West African Monetary ZoneWikipedia short information
Formed in 2000, the West African Monetary Zone (WAMZ) is a group of six countries within ECOWAS that plan to introduce a common currency called the Eco. The six member states of WAMZ are Gambia, Ghana, Guinea, Nigeria and Sierra Leone who founded the organization together in 2000 and Liberia who joined on 16 February 2010. Apart from Guinea, which is Francophone, they are all English-speaking countries. Along with Mauritania, Guinea opted out of the CFA franc currency shared by all other former French colonies in West and Central Africa.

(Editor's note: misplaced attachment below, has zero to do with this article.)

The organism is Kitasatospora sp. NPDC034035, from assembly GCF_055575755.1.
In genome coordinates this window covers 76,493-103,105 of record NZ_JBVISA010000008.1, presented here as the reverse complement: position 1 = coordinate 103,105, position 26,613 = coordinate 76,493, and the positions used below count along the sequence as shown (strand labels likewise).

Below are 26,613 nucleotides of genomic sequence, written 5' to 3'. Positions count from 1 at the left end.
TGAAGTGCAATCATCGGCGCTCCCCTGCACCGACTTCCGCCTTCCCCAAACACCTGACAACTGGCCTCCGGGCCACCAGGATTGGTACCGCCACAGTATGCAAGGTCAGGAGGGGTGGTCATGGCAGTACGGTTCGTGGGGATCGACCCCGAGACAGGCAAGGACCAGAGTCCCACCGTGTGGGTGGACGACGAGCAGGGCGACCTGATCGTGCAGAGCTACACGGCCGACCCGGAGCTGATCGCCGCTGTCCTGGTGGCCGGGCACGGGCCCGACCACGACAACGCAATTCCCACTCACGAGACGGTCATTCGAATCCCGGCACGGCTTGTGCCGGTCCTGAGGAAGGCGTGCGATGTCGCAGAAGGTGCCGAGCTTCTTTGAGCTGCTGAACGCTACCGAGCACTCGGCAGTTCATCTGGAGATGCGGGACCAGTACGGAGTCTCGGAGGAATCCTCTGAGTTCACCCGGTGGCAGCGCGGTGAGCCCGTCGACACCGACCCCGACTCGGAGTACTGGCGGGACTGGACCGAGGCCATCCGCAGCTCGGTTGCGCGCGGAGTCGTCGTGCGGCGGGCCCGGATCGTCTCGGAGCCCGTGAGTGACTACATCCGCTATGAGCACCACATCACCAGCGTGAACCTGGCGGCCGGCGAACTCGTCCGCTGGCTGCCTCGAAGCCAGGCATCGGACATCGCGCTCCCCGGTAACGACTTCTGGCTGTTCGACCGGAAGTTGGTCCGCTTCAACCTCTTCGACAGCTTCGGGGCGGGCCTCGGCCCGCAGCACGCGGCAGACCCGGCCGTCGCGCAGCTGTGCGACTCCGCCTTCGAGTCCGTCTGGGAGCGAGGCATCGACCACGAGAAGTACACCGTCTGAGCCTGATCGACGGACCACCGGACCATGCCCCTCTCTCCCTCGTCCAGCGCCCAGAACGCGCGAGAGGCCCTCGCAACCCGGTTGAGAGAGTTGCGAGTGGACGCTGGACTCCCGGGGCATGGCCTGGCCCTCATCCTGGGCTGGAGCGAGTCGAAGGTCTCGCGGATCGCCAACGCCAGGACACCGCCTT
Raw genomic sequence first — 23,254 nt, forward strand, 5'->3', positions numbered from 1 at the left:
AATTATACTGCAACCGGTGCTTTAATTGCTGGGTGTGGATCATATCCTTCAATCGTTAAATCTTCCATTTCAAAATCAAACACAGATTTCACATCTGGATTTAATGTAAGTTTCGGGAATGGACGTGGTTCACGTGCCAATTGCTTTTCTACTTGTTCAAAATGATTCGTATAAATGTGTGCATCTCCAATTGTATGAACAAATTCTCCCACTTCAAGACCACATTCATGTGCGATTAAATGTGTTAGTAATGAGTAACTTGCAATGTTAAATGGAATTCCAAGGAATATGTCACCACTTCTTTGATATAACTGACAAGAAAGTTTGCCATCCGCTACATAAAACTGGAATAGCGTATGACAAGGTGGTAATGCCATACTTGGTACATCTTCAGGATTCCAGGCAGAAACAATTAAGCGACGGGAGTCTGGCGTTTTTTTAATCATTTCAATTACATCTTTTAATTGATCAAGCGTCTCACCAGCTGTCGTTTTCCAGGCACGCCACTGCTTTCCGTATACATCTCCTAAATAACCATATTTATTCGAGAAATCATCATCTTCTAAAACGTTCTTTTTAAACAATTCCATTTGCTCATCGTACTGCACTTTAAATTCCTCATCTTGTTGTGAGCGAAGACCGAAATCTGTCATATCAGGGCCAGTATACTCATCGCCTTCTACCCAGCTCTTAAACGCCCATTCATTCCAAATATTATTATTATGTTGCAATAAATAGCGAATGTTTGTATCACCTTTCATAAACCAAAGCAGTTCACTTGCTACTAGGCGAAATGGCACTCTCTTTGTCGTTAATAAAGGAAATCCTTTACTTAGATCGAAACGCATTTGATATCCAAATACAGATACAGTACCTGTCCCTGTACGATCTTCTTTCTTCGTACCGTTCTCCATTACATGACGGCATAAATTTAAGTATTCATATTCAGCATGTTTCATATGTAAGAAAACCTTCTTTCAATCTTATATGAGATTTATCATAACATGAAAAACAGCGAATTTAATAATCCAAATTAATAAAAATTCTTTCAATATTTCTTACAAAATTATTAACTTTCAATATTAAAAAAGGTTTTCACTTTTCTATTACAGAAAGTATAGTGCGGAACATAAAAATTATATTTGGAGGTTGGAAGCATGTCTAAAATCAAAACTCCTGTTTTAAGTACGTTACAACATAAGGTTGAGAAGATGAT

The WAMZ attempts to establish a strong stable currency to rival the CFA franc, whose exchange rate is tied to that of the Euro and is guaranteed by the French Treasury. The eventual goal is for the CFA franc and Eco to merge, giving all of West and Central Africa a single, stable currency. The launch of the new currency is being developed by the West African Monetary Institute based in Accra, Ghana.